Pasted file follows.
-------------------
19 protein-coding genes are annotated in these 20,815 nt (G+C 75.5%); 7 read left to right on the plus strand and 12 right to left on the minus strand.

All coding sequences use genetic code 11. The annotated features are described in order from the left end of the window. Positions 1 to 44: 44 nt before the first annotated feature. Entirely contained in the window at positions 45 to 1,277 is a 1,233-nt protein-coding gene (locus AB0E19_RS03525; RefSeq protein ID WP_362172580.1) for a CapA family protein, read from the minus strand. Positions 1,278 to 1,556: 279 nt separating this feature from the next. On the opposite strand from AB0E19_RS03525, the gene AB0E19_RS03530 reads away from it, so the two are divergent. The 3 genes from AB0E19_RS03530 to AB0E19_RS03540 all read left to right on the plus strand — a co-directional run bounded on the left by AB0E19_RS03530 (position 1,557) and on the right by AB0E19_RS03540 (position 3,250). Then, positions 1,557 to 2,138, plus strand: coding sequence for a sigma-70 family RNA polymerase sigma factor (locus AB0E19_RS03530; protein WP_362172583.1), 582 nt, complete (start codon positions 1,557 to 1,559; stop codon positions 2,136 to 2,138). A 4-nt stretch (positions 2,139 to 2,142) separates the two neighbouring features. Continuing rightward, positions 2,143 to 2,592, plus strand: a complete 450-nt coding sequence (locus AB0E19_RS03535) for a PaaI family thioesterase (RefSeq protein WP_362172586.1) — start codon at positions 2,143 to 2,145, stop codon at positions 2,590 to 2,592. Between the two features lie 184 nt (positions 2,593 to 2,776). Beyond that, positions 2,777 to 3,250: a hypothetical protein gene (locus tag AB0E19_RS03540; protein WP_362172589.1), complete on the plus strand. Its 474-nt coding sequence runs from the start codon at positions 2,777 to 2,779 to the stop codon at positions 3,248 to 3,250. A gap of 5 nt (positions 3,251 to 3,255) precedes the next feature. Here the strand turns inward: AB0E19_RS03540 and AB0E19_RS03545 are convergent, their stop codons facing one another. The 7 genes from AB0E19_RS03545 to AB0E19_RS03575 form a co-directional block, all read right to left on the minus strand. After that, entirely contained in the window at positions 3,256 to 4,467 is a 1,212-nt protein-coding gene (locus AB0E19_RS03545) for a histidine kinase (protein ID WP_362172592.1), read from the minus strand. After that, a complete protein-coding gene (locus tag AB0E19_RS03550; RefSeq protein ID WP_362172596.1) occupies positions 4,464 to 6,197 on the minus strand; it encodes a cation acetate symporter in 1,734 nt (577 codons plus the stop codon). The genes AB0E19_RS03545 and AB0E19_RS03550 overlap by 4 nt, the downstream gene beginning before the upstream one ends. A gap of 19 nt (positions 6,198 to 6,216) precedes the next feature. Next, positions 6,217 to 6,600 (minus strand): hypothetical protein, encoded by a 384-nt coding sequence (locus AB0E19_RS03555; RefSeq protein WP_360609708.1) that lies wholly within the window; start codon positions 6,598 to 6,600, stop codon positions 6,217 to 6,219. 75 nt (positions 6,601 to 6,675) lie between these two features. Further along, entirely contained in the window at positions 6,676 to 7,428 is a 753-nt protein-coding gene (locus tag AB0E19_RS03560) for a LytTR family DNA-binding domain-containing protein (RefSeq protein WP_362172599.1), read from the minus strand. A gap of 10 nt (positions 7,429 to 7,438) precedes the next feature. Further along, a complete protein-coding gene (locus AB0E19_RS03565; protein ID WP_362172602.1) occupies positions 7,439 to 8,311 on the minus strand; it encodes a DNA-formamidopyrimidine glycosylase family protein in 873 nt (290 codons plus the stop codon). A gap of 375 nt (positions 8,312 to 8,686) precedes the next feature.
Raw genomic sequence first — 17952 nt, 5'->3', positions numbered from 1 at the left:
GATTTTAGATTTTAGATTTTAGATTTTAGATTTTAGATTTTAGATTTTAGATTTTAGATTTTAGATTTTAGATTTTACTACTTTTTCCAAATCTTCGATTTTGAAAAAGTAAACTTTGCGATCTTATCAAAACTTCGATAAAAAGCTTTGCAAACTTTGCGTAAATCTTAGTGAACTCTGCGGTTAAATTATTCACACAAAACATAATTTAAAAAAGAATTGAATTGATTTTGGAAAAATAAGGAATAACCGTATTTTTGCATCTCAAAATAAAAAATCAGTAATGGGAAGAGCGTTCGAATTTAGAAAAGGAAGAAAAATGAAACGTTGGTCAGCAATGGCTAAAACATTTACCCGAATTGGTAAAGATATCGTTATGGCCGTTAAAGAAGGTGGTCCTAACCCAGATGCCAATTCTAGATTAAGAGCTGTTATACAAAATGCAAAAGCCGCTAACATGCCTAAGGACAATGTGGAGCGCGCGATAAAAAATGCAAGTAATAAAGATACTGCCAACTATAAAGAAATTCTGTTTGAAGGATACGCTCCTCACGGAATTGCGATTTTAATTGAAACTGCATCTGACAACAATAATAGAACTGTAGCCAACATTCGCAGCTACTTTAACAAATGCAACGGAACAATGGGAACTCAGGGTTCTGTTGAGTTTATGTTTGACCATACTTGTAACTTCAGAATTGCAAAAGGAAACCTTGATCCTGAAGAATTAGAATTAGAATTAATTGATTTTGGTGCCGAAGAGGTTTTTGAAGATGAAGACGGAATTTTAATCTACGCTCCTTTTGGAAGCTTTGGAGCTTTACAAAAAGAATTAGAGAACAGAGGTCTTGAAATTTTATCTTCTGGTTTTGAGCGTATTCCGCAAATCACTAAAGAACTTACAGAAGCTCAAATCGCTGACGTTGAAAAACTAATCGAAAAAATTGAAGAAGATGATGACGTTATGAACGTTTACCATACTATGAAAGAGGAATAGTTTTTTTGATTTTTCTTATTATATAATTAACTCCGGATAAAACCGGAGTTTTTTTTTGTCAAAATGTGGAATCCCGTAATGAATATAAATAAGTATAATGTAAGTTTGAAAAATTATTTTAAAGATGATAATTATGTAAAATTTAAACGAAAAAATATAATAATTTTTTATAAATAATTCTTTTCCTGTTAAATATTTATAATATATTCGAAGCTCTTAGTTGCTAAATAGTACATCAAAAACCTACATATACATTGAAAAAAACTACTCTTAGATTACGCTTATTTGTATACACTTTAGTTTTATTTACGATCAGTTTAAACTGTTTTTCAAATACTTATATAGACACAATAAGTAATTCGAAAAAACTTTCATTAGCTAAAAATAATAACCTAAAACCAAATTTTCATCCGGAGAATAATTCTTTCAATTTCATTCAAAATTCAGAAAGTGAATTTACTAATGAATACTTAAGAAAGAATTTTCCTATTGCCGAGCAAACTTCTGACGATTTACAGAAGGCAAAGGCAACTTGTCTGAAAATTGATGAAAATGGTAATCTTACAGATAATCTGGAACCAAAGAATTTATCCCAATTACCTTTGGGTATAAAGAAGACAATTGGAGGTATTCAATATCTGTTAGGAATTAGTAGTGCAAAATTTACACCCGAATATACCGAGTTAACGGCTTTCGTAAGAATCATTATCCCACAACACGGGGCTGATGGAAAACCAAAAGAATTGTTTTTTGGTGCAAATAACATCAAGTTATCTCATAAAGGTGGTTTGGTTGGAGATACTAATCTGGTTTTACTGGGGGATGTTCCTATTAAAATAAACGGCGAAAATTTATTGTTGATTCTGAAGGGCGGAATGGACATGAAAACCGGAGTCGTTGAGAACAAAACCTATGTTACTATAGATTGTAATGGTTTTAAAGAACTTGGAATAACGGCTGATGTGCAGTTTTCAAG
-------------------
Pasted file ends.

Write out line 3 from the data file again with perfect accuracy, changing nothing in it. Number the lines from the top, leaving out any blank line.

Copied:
Raw genomic sequence first — 17952 nt, 5'->3', positions numbered from 1 at the left: